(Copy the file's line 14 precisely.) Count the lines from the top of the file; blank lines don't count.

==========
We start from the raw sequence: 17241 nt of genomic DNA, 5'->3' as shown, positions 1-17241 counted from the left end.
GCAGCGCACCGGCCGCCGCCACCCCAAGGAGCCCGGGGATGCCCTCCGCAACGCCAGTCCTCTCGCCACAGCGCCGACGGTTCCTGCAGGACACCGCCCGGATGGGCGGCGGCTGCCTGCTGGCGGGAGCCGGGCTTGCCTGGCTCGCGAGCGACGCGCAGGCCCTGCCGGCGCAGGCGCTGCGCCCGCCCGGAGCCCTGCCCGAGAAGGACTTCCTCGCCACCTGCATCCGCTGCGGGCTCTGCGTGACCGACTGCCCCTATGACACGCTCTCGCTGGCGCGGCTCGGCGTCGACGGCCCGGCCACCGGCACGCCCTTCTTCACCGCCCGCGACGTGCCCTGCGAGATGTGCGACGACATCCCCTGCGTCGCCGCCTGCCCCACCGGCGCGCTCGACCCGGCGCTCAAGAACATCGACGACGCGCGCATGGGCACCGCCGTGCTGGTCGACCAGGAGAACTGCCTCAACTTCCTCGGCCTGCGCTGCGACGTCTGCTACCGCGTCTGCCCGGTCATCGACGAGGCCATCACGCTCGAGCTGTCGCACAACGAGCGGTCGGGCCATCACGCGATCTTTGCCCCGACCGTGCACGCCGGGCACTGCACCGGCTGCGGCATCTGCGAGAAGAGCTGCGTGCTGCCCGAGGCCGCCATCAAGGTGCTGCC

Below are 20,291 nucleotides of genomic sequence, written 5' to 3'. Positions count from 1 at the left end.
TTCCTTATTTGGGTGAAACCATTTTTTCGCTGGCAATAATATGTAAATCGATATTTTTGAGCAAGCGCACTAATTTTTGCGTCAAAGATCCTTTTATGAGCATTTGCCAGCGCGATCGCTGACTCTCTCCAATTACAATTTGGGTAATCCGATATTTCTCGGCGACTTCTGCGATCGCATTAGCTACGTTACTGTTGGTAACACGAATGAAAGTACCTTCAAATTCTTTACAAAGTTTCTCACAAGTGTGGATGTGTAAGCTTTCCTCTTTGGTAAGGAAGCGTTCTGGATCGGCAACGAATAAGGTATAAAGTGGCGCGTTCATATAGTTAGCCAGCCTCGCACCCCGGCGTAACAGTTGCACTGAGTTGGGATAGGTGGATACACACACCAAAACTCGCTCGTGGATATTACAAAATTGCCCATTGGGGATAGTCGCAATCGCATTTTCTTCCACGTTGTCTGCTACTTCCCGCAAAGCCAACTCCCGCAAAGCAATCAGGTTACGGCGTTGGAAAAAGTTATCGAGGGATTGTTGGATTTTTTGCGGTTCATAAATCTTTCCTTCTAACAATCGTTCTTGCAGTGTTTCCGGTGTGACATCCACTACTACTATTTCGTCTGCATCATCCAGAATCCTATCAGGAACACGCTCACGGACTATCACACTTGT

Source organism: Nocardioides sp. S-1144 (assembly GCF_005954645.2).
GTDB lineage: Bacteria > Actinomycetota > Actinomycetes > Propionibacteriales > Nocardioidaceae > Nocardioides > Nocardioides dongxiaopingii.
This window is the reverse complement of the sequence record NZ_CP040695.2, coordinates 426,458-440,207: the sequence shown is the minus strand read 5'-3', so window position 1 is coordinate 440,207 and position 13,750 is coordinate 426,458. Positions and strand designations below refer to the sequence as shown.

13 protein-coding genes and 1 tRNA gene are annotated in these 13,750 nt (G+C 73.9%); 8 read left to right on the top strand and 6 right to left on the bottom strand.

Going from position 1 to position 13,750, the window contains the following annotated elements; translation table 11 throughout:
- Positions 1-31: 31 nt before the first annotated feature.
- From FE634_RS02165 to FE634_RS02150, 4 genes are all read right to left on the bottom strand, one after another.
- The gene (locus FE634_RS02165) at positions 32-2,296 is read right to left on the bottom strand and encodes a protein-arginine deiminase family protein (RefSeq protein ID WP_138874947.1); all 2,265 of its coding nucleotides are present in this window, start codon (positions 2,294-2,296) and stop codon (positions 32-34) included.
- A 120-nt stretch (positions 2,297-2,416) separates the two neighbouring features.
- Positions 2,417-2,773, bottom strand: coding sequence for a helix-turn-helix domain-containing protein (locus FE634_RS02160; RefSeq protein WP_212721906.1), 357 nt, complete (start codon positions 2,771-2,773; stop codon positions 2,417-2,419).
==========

- Positions 2,417-2,773, bottom strand: coding sequence for a helix-turn-helix domain-containing protein (locus FE634_RS02160; RefSeq protein WP_212721906.1), 357 nt, complete (start codon positions 2,771-2,773; stop codon positions 2,417-2,419).